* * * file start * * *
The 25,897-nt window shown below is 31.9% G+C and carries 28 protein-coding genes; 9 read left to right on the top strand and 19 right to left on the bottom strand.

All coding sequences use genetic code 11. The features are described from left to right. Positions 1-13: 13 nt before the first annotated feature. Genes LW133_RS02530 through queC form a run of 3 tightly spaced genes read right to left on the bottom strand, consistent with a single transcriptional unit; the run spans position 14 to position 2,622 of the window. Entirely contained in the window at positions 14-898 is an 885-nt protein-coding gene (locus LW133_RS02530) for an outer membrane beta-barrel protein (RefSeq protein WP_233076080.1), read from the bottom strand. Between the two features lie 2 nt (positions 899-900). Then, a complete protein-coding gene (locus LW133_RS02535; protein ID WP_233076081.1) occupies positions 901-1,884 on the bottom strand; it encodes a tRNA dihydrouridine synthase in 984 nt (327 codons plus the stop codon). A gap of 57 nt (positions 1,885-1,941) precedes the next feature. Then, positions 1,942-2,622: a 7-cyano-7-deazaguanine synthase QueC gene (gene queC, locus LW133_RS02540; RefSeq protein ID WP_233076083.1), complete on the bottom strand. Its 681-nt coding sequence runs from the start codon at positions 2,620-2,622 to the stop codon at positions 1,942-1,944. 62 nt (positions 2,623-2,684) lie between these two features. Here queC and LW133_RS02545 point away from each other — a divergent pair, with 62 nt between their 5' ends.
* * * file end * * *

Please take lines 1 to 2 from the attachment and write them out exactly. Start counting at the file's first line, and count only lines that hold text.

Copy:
The 25,897-nt window shown below is 31.9% G+C and carries 28 protein-coding genes; 9 read left to right on the top strand and 19 right to left on the bottom strand.

All coding sequences use genetic code 11. The features are described from left to right. Positions 1-13: 13 nt before the first annotated feature. Genes LW133_RS02530 through queC form a run of 3 tightly spaced genes read right to left on the bottom strand, consistent with a single transcriptional unit; the run spans position 14 to position 2,622 of the window. Entirely contained in the window at positions 14-898 is an 885-nt protein-coding gene (locus LW133_RS02530) for an outer membrane beta-barrel protein (RefSeq protein WP_233076080.1), read from the bottom strand. Between the two features lie 2 nt (positions 899-900). Then, a complete protein-coding gene (locus LW133_RS02535; protein ID WP_233076081.1) occupies positions 901-1,884 on the bottom strand; it encodes a tRNA dihydrouridine synthase in 984 nt (327 codons plus the stop codon). A gap of 57 nt (positions 1,885-1,941) precedes the next feature. Then, positions 1,942-2,622: a 7-cyano-7-deazaguanine synthase QueC gene (gene queC, locus LW133_RS02540; RefSeq protein ID WP_233076083.1), complete on the bottom strand. Its 681-nt coding sequence runs from the start codon at positions 2,620-2,622 to the stop codon at positions 1,942-1,944. 62 nt (positions 2,623-2,684) lie between these two features. Here queC and LW133_RS02545 point away from each other — a divergent pair, with 62 nt between their 5' ends.